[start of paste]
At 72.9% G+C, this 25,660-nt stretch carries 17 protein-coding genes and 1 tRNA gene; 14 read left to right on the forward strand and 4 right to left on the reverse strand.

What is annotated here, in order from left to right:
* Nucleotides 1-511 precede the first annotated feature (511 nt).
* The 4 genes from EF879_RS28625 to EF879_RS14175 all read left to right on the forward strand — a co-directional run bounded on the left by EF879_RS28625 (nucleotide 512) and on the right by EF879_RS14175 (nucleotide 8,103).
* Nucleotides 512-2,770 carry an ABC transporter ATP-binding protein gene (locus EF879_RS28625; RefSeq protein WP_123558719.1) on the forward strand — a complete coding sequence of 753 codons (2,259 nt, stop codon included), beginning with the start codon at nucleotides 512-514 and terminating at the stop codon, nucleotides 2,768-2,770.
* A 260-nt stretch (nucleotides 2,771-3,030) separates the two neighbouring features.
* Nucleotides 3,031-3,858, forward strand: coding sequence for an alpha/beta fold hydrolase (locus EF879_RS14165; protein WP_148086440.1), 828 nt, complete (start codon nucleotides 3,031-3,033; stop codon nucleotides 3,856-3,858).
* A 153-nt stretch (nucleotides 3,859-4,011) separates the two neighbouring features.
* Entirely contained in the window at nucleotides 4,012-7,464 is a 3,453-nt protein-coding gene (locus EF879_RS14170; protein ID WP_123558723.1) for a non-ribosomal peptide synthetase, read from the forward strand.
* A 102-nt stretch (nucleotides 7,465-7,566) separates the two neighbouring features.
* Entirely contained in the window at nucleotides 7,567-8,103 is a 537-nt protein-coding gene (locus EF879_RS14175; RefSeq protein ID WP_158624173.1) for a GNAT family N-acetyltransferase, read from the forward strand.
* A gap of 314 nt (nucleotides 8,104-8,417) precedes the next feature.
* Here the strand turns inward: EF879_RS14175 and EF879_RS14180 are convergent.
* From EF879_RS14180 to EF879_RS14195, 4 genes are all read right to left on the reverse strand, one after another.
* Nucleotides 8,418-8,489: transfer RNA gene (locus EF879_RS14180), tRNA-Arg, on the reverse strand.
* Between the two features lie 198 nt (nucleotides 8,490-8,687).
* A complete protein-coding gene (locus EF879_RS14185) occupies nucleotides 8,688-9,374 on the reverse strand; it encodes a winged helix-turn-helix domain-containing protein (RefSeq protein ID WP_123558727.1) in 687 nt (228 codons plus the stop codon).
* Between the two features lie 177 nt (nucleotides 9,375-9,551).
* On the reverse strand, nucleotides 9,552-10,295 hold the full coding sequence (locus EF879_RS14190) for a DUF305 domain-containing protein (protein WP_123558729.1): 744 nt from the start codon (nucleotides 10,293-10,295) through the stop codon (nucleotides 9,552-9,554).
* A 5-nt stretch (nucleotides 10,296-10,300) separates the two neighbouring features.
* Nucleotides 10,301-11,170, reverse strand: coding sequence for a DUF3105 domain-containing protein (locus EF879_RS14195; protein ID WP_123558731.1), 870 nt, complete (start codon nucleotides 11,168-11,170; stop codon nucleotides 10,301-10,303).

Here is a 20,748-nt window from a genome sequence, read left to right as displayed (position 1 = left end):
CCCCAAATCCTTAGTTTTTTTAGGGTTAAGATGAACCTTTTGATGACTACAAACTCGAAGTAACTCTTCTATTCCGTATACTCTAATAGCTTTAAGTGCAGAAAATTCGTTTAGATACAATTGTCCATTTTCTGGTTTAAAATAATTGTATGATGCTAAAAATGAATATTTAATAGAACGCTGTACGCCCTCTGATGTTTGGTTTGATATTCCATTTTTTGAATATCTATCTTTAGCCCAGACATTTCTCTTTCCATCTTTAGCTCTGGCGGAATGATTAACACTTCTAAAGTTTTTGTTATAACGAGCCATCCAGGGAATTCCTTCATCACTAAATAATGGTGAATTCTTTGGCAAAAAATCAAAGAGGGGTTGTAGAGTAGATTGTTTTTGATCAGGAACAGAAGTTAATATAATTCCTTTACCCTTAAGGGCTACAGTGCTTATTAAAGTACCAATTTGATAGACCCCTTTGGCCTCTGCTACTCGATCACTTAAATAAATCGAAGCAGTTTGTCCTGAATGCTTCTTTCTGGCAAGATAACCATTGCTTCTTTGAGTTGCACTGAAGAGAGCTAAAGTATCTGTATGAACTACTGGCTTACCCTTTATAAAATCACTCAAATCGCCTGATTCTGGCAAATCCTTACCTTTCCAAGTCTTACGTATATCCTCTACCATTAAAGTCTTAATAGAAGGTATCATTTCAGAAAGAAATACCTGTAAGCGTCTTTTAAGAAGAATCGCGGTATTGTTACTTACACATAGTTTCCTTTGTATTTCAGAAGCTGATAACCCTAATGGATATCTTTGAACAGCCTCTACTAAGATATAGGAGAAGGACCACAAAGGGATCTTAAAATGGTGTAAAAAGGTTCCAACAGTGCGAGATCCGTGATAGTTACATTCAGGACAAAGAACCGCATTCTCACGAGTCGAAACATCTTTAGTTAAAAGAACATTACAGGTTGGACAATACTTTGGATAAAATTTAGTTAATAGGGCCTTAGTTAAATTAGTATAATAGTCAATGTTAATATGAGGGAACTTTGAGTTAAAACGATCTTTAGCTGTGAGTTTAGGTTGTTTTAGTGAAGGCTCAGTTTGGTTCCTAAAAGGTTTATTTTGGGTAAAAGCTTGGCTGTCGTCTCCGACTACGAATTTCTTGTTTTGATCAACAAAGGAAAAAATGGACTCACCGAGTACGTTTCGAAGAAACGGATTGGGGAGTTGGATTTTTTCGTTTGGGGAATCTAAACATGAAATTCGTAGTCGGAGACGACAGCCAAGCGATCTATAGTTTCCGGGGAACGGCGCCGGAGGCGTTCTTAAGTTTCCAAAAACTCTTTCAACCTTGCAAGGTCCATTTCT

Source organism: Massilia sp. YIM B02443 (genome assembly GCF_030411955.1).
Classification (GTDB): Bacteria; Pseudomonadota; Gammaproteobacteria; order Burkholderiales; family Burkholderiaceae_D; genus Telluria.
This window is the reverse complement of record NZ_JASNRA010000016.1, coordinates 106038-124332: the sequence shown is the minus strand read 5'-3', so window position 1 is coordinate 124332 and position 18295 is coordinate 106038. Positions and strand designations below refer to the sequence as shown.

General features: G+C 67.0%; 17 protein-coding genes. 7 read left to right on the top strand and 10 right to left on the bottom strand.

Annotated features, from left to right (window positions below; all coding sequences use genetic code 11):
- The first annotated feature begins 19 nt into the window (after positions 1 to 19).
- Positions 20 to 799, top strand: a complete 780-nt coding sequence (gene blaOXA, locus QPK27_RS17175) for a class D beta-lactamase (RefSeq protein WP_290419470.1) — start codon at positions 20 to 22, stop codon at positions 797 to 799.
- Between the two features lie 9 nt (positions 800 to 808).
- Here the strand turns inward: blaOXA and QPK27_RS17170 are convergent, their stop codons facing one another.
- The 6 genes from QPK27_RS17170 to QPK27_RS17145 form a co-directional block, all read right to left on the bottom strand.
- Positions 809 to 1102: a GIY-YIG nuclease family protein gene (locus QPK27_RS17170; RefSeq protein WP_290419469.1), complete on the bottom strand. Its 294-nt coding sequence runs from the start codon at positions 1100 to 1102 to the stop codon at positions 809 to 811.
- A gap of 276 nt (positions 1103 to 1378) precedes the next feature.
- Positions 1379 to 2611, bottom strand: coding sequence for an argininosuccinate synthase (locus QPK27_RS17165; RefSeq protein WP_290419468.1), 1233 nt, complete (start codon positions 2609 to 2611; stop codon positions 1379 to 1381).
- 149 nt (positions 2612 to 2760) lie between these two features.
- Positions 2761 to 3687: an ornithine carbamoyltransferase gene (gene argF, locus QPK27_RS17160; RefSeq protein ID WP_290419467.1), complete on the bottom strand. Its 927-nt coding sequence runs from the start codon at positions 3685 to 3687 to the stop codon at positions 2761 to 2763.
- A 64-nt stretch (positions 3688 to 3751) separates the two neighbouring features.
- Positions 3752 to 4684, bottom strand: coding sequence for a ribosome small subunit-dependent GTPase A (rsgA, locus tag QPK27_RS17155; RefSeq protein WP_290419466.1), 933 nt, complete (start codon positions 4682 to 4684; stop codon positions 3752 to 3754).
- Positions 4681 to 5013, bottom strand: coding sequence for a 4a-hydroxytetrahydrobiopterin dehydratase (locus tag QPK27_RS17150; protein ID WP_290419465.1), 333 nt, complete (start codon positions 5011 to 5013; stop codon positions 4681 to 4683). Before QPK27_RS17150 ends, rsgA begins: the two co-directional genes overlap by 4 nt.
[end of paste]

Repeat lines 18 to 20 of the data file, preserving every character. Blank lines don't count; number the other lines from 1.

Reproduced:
* Between the two features lie 177 nt (nucleotides 9,375-9,551).
* On the reverse strand, nucleotides 9,552-10,295 hold the full coding sequence (locus EF879_RS14190) for a DUF305 domain-containing protein (protein WP_123558729.1): 744 nt from the start codon (nucleotides 10,293-10,295) through the stop codon (nucleotides 9,552-9,554).
* A 5-nt stretch (nucleotides 10,296-10,300) separates the two neighbouring features.